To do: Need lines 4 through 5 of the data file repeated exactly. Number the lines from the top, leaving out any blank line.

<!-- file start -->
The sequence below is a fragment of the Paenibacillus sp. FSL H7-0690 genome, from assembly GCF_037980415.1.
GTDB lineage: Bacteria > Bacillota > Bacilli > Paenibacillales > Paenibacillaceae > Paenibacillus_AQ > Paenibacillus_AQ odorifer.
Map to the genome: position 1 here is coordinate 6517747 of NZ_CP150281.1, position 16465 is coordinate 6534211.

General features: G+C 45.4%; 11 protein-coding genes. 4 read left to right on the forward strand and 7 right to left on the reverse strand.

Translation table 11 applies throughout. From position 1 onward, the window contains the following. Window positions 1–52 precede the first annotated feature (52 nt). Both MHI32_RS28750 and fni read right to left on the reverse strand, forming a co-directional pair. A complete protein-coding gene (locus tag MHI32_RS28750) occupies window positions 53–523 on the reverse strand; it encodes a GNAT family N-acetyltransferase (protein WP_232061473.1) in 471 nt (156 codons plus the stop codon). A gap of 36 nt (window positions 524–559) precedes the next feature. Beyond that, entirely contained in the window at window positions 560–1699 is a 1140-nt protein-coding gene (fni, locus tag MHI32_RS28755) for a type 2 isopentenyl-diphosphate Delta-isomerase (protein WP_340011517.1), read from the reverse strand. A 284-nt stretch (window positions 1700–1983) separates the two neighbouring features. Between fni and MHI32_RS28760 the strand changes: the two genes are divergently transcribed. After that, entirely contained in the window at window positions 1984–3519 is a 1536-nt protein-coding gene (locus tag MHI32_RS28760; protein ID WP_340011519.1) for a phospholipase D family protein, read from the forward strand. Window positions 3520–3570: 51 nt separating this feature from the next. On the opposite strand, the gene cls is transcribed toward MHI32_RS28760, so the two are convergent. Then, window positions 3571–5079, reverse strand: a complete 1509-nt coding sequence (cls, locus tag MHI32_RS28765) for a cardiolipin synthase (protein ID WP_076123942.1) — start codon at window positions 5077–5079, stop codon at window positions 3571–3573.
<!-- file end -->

General features: G+C 45.4%; 11 protein-coding genes. 4 read left to right on the forward strand and 7 right to left on the reverse strand.

Translation table 11 applies throughout. From position 1 onward, the window contains the following. Window positions 1–52 precede the first annotated feature (52 nt). Both MHI32_RS28750 and fni read right to left on the reverse strand, forming a co-directional pair. A complete protein-coding gene (locus tag MHI32_RS28750) occupies window positions 53–523 on the reverse strand; it encodes a GNAT family N-acetyltransferase (protein WP_232061473.1) in 471 nt (156 codons plus the stop codon). A gap of 36 nt (window positions 524–559) precedes the next feature. Beyond that, entirely contained in the window at window positions 560–1699 is a 1140-nt protein-coding gene (fni, locus tag MHI32_RS28755) for a type 2 isopentenyl-diphosphate Delta-isomerase (protein WP_340011517.1), read from the reverse strand. A 284-nt stretch (window positions 1700–1983) separates the two neighbouring features. Between fni and MHI32_RS28760 the strand changes: the two genes are divergently transcribed. After that, entirely contained in the window at window positions 1984–3519 is a 1536-nt protein-coding gene (locus tag MHI32_RS28760; protein ID WP_340011519.1) for a phospholipase D family protein, read from the forward strand. Window positions 3520–3570: 51 nt separating this feature from the next. On the opposite strand, the gene cls is transcribed toward MHI32_RS28760, so the two are convergent. Then, window positions 3571–5079, reverse strand: a complete 1509-nt coding sequence (cls, locus tag MHI32_RS28765) for a cardiolipin synthase (protein ID WP_076123942.1) — start codon at window positions 5077–5079, stop codon at window positions 3571–3573.